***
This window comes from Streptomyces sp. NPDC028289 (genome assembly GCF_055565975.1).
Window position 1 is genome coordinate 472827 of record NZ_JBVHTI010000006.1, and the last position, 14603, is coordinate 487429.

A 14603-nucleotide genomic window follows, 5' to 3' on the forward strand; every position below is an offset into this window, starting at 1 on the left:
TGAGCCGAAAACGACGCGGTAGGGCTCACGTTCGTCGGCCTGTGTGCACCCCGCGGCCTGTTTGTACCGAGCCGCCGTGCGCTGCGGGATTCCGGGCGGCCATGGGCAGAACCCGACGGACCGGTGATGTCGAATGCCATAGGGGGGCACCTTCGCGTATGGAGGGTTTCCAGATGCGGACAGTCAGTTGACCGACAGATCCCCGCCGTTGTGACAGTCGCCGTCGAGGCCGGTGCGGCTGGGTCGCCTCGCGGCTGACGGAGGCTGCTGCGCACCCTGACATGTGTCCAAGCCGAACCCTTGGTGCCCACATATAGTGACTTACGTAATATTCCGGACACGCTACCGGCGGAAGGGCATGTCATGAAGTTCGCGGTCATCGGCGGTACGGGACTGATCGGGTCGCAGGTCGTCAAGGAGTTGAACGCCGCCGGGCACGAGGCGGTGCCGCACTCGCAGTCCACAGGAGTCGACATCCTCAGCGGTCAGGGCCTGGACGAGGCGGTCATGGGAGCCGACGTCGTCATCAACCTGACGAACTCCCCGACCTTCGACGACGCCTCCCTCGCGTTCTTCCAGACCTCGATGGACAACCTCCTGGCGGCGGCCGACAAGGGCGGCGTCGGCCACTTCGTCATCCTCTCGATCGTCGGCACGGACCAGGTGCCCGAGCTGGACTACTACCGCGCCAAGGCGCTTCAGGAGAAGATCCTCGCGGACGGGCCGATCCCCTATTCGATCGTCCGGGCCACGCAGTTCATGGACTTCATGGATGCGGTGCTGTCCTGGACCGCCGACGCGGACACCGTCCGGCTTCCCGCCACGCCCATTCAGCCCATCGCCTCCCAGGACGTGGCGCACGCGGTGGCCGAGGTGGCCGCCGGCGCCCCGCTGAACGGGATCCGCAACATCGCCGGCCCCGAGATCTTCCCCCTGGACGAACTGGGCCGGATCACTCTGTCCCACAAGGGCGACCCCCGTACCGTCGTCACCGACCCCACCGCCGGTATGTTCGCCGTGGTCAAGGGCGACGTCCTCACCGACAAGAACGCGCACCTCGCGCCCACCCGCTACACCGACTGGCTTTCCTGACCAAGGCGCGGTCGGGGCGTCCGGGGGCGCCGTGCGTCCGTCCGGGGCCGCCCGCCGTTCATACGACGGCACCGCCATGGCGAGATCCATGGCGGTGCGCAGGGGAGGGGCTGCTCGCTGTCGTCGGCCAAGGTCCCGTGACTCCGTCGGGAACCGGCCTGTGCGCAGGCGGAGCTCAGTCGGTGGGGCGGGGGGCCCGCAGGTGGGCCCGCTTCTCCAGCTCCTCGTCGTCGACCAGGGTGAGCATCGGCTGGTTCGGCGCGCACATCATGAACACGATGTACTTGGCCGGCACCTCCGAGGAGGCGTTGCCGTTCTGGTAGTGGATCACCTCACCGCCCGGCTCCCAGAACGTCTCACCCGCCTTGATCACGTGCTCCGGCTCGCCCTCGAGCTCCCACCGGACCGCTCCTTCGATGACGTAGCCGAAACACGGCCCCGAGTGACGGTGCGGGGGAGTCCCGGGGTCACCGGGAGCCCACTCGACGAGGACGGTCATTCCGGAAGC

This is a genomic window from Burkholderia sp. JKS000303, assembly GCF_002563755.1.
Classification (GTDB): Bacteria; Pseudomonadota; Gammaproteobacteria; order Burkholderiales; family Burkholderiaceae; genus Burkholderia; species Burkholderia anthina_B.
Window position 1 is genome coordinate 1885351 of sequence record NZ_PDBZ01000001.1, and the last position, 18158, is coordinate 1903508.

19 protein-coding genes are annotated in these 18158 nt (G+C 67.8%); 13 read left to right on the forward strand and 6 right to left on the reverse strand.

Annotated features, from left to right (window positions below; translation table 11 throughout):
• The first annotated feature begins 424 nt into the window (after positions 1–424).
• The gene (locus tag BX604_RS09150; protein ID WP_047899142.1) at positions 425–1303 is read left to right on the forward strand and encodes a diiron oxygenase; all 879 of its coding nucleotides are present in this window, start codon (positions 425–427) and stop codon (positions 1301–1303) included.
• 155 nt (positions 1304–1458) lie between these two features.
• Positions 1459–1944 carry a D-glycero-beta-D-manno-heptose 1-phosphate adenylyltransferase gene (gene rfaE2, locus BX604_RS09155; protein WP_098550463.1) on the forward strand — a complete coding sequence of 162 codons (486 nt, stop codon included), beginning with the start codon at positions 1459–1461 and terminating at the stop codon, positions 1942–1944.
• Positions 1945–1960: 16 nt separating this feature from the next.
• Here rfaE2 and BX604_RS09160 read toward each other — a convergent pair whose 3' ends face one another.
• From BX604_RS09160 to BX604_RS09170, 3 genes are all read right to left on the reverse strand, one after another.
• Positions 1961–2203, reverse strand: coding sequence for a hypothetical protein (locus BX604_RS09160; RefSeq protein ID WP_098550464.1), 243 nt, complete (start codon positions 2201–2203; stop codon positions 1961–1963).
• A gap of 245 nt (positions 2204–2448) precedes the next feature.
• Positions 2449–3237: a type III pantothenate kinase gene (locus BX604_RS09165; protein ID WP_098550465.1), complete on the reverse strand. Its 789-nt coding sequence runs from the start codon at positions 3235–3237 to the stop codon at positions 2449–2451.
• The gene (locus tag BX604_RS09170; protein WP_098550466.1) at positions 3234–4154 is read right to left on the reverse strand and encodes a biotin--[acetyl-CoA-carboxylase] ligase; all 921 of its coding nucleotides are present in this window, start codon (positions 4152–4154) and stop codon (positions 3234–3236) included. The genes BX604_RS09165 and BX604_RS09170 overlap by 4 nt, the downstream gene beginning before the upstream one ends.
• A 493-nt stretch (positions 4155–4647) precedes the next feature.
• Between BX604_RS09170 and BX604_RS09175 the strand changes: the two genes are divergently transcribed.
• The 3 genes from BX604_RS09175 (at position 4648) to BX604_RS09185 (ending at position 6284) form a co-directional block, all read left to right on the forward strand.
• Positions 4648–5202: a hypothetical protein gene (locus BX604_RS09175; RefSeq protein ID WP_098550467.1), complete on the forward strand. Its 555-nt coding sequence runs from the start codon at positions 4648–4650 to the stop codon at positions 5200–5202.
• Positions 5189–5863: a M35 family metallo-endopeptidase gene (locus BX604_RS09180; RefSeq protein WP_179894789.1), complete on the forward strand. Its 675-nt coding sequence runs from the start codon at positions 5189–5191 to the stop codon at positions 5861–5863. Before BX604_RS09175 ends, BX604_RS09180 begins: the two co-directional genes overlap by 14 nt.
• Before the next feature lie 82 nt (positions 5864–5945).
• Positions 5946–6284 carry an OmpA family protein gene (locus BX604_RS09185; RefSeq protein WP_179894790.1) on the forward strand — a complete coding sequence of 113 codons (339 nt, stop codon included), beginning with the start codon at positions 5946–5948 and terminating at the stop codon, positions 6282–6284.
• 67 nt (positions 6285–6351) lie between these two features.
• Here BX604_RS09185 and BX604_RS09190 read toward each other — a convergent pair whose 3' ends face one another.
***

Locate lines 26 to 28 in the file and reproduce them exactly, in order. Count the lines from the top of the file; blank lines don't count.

• Before the next feature lie 82 nt (positions 5864–5945).
• Positions 5946–6284 carry an OmpA family protein gene (locus BX604_RS09185; RefSeq protein WP_179894790.1) on the forward strand — a complete coding sequence of 113 codons (339 nt, stop codon included), beginning with the start codon at positions 5946–5948 and terminating at the stop codon, positions 6282–6284.
• 67 nt (positions 6285–6351) lie between these two features.